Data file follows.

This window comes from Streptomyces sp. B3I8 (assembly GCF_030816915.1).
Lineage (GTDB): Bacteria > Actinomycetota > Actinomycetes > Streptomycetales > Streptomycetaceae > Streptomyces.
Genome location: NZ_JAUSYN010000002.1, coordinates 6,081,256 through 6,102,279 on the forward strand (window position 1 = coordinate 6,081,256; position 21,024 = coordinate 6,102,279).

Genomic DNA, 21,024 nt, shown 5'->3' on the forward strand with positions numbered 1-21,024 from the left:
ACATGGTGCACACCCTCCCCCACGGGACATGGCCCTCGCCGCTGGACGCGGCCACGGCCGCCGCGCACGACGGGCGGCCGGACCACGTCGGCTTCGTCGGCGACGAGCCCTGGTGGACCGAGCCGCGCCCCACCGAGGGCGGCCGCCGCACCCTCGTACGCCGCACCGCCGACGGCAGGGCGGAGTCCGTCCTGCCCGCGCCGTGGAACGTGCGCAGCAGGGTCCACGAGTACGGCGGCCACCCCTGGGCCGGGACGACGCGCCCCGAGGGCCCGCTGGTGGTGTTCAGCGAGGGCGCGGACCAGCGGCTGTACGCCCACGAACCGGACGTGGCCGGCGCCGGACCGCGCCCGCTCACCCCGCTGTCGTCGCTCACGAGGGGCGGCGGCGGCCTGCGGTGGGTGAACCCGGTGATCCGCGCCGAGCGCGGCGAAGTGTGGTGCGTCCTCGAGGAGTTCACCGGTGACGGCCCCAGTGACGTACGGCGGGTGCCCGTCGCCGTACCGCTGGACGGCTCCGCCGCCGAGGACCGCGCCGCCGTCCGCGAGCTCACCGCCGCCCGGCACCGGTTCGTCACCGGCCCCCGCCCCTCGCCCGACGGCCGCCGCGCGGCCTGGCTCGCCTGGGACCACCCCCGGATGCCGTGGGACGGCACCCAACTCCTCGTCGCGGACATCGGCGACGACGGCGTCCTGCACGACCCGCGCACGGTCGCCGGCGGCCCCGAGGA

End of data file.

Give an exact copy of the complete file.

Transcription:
This window comes from Streptomyces sp. B3I8 (assembly GCF_030816915.1).
Lineage (GTDB): Bacteria > Actinomycetota > Actinomycetes > Streptomycetales > Streptomycetaceae > Streptomyces.
Genome location: NZ_JAUSYN010000002.1, coordinates 6,081,256 through 6,102,279 on the forward strand (window position 1 = coordinate 6,081,256; position 21,024 = coordinate 6,102,279).

Genomic DNA, 21,024 nt, shown 5'->3' on the forward strand with positions numbered 1-21,024 from the left:
ACATGGTGCACACCCTCCCCCACGGGACATGGCCCTCGCCGCTGGACGCGGCCACGGCCGCCGCGCACGACGGGCGGCCGGACCACGTCGGCTTCGTCGGCGACGAGCCCTGGTGGACCGAGCCGCGCCCCACCGAGGGCGGCCGCCGCACCCTCGTACGCCGCACCGCCGACGGCAGGGCGGAGTCCGTCCTGCCCGCGCCGTGGAACGTGCGCAGCAGGGTCCACGAGTACGGCGGCCACCCCTGGGCCGGGACGACGCGCCCCGAGGGCCCGCTGGTGGTGTTCAGCGAGGGCGCGGACCAGCGGCTGTACGCCCACGAACCGGACGTGGCCGGCGCCGGACCGCGCCCGCTCACCCCGCTGTCGTCGCTCACGAGGGGCGGCGGCGGCCTGCGGTGGGTGAACCCGGTGATCCGCGCCGAGCGCGGCGAAGTGTGGTGCGTCCTCGAGGAGTTCACCGGTGACGGCCCCAGTGACGTACGGCGGGTGCCCGTCGCCGTACCGCTGGACGGCTCCGCCGCCGAGGACCGCGCCGCCGTCCGCGAGCTCACCGCCGCCCGGCACCGGTTCGTCACCGGCCCCCGCCCCTCGCCCGACGGCCGCCGCGCGGCCTGGCTCGCCTGGGACCACCCCCGGATGCCGTGGGACGGCACCCAACTCCTCGTCGCGGACATCGGCGACGACGGCGTCCTGCACGACCCGCGCACGGTCGCCGGCGGCCCCGAGGA